Getting to know lymphoma


September 15 marked the eighth anniversary of World Lymphoma Awareness Day. The event aims to increase public awareness on lymphoma, in terms of symptoms of the disease, diagnosis, and treatment modalities.

THE incidence of lymphoma is increasing, with one million people worldwide living with lymphoma and almost 1,000 patients diagnosed every day.

In Malaysia, according to the National Cancer Registry 2007, lymphoma is the sixth most common cancer among Malaysians and the sixth most common cancer in males, whereas in females, it is the eighth most common cancer.

The Chinese were found to have a higher incidence rate of lymphoma in comparison to Malays and Indians.

Even though it is one of the most common cancers diagnosed, there is still low public awareness on lymphoma compared to other cancers such as breast and lung cancer. The following is some pertinent information on lymphoma as shared by consultant haematologist Datuk Dr Vijaya Sangkar Jaganathan.

What is lymphoma?

Lymphoma is the general term for cancer of the lymphatic system, and it is one of the more common cancers that is faced by doctors worldwide every year. The lymphatic system is comprised of lymphatic vessels/tract and lymph nodes in the neck, armpit, chest, abdomen and groin.

Functionally, the lymphatics sieve and remove excess fluids from the body and play an important role in the immune system. The core lymphoma pathology is abnormal white cells called lymphocytes, which become cancer cells, multiply, and accumulate or infiltrate the lymph nodes.

Lymphomas are divided into two categories: Hodgkin’s Disease (HD) and Non-Hodgkin’s Lymphoma (NHL).

The main differentiating feature is from the microscopic description from a biopsied tissue sample, thus explaining the mandatory lymph node biopsy for an accurate diagnosis.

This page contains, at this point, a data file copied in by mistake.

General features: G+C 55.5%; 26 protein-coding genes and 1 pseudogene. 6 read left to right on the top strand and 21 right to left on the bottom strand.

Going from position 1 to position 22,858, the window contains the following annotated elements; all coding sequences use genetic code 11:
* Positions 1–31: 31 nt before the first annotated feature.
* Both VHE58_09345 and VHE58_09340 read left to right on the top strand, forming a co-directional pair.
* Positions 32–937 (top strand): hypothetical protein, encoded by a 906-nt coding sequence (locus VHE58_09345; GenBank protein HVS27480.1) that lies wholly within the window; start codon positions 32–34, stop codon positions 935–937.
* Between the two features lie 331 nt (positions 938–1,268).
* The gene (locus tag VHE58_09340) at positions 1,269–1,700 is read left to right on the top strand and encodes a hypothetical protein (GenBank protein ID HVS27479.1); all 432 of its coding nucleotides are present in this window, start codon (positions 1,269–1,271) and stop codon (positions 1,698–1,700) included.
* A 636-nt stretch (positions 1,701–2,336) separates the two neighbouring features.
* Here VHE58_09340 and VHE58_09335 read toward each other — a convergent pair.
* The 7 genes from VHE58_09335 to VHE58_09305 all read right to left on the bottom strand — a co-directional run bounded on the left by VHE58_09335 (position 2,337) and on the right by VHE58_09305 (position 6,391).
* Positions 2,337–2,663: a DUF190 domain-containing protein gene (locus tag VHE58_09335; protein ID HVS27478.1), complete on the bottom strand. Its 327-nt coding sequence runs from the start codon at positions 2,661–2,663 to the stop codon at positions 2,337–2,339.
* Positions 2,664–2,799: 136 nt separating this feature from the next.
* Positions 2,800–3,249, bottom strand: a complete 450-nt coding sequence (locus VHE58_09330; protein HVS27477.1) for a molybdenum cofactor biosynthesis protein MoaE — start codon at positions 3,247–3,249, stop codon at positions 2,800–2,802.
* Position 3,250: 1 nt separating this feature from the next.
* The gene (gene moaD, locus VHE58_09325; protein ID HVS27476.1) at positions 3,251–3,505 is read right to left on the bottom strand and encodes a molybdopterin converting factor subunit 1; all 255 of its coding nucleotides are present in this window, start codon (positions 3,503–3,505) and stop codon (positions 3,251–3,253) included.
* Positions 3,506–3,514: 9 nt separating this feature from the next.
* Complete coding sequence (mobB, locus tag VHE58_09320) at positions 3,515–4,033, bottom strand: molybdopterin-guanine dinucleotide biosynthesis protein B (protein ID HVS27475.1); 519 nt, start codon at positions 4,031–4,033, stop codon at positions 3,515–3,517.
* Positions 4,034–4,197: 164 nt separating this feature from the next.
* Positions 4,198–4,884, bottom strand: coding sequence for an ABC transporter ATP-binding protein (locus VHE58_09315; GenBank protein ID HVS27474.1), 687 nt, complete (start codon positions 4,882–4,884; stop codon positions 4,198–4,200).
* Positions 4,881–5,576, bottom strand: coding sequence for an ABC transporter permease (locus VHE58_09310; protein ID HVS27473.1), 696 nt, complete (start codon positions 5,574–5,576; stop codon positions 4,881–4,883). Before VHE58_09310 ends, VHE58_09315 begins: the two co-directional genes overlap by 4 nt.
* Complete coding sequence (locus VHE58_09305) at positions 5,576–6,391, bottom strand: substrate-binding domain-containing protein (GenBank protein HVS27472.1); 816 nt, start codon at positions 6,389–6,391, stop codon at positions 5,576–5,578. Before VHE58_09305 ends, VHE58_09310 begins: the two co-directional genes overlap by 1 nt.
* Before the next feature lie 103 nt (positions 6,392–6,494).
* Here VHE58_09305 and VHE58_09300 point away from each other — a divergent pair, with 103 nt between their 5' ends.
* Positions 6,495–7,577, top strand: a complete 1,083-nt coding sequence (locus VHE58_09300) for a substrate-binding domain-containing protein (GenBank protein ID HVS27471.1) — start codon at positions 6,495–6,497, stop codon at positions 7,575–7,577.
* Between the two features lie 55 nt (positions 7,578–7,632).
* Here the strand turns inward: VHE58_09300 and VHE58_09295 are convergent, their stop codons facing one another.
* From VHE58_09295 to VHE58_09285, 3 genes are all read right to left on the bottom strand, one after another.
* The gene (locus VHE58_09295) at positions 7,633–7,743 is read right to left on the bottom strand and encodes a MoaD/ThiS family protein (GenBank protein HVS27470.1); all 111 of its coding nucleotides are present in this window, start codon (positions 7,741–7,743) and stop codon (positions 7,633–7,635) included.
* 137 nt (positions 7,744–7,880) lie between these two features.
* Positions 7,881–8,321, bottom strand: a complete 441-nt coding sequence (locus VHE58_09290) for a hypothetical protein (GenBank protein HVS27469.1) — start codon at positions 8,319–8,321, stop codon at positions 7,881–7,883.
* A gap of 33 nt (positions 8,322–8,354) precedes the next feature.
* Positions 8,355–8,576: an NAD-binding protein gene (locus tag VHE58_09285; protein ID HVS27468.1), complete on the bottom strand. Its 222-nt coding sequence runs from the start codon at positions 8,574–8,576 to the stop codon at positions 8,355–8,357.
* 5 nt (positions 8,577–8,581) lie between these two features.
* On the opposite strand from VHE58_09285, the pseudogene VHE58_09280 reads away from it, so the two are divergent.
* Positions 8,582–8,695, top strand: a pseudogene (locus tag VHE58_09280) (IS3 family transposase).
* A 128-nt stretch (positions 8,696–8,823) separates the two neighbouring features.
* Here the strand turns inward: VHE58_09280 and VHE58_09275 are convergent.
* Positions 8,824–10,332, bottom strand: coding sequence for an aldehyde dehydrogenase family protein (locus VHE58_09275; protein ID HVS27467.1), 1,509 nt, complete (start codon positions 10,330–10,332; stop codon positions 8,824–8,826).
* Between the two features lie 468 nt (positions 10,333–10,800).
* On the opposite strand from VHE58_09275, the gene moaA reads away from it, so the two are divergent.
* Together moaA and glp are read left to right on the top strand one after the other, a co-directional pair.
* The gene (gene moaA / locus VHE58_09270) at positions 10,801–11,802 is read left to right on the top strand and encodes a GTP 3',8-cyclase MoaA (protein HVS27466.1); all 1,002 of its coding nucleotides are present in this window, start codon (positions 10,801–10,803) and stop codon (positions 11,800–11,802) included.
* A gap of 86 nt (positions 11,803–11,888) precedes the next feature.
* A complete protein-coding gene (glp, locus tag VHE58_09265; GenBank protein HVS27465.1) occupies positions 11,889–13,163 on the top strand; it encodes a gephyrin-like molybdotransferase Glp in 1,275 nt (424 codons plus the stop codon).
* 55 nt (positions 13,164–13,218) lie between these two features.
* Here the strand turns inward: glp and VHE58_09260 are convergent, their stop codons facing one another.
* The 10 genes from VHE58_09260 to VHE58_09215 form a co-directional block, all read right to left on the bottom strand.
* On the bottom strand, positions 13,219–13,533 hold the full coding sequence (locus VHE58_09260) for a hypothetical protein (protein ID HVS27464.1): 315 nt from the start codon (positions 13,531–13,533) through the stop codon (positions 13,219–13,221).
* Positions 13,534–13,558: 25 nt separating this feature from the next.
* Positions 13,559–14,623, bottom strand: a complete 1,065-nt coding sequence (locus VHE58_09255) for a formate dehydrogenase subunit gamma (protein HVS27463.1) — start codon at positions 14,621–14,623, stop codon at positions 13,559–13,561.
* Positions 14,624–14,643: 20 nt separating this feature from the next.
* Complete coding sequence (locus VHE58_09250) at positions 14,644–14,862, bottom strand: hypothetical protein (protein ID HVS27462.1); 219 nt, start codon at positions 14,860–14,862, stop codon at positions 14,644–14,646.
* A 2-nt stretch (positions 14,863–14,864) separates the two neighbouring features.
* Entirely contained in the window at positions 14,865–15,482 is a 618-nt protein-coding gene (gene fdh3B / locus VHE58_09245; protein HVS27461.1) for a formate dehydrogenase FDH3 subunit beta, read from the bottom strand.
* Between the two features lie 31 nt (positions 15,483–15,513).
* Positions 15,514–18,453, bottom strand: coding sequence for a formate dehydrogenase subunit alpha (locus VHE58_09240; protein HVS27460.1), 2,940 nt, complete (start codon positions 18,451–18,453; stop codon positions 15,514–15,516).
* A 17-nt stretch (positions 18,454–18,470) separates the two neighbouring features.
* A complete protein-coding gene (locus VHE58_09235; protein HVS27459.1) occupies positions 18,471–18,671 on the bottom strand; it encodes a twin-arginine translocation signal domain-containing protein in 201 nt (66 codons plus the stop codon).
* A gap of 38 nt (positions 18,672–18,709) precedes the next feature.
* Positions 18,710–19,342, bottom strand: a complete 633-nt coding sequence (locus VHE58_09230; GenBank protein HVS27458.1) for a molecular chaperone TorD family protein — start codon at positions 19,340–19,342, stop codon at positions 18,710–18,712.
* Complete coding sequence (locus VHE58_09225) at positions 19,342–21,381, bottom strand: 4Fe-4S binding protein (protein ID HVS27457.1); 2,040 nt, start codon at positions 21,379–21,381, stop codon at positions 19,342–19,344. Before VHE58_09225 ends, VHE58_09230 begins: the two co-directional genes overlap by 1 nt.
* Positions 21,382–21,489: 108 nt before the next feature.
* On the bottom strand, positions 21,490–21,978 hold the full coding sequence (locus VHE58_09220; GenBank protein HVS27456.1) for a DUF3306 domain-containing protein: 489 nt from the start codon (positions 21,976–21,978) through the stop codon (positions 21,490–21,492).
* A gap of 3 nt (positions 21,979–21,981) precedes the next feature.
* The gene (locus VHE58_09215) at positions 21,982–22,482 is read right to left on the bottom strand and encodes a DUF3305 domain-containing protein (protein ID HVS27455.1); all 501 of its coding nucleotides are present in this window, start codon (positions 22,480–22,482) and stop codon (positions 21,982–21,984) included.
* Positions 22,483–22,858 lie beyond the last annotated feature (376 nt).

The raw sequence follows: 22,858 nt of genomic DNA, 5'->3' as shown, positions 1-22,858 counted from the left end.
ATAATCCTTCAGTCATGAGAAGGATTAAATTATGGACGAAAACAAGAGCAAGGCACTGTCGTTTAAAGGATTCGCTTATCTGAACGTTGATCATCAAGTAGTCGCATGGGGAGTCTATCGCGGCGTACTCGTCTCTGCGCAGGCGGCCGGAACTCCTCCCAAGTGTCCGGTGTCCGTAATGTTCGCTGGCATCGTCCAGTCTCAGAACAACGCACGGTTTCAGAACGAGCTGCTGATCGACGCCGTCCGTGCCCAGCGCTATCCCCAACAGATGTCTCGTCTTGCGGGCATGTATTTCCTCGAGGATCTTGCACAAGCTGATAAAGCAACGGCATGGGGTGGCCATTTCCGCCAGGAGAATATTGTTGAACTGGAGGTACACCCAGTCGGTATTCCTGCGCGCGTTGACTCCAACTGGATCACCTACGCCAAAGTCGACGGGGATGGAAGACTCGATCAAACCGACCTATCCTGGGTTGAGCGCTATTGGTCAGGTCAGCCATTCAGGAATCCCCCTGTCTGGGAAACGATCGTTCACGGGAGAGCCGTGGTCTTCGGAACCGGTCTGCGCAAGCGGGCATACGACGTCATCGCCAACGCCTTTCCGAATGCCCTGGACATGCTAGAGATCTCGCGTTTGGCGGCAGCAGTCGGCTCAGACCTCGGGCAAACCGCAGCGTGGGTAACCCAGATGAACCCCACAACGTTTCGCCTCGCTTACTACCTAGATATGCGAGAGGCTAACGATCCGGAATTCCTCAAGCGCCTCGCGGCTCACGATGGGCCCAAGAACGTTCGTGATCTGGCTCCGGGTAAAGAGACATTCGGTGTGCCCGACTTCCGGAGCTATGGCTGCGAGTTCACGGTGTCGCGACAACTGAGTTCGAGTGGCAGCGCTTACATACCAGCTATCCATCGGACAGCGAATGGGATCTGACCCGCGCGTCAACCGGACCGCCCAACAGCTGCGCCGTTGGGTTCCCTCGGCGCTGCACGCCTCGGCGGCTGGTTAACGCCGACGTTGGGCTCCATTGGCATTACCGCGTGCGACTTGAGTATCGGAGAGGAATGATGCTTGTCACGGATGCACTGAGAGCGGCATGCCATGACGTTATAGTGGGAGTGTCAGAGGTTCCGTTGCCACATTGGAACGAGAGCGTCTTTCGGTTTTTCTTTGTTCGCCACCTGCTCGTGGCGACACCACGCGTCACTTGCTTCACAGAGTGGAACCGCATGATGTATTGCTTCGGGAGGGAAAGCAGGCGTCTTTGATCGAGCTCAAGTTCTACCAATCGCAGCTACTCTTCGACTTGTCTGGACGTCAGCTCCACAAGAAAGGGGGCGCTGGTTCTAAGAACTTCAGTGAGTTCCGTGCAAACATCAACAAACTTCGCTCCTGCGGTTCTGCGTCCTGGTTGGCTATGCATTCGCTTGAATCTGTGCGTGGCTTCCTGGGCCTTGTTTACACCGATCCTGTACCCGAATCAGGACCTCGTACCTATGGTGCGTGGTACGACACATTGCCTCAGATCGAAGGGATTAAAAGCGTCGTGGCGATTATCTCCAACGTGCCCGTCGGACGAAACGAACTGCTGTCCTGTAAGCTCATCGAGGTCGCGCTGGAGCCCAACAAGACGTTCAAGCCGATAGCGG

Generally NHL is more common than HD. Worldwide, the incidence is reported to be increasing either due to earlier detection or an absolute rise in incidence.

The need to differentiate the pathology has therapeutic implications since HD and NHL are treated with different types of medications, and generally have variable outcomes.

Risk factors

The exact risk factors or etiology for the development of lymphoma is essentially unknown, but people with Human Immunodeficiency Virus/Acquired Immunodeficiency Syndrome, auto-immune disease and previous radiation exposure have a higher risk of developing this cancer.

Infections with Epstein Barr Virus have been noted to be a trigger factor in genetically prone persons. This however has not been consistently seen.

Some of the more common presenting clinical features in lymphoma patients are as follows:

  • Enlarged and palpable lymph nodes, commonly in the neck, armpit and groin.
  • Unexplained febrile illness.
  • Loss of weight.
  • Loss of appetite.
  • Unexplained itch/pruritus.
  • Chest tightness, swelling and breath difficulties.

Assessment

The most important initial assessment is a thorough history and a complete physical examination, paying particular attention to other medical and surgical issues in the individual. Physical examination also aids in looking for the best possible site for lymph node biopsy, with minimal morbidities.

After a solid pathological diagnosis is achieved, the individual will have the following tests performed for completion of clinical staging and risk stratification:

  • Blood test to determine organ function
  • Imaging, commonly whole body CT scan and occasionally PET scan
  • Bone marrow examination

The initial assessment will give the treating doctor a complete view of the disease, taking into account the stage of disease, co-morbidities, and prognostic factors. Such information is vital in designing a treatment plan.

One important lymphoma feature that is not used in many risk stratification guidelines is bulk of disease. The size of the lymph node does play a crucial role in determining treatment type, schedule and consolidation therapy.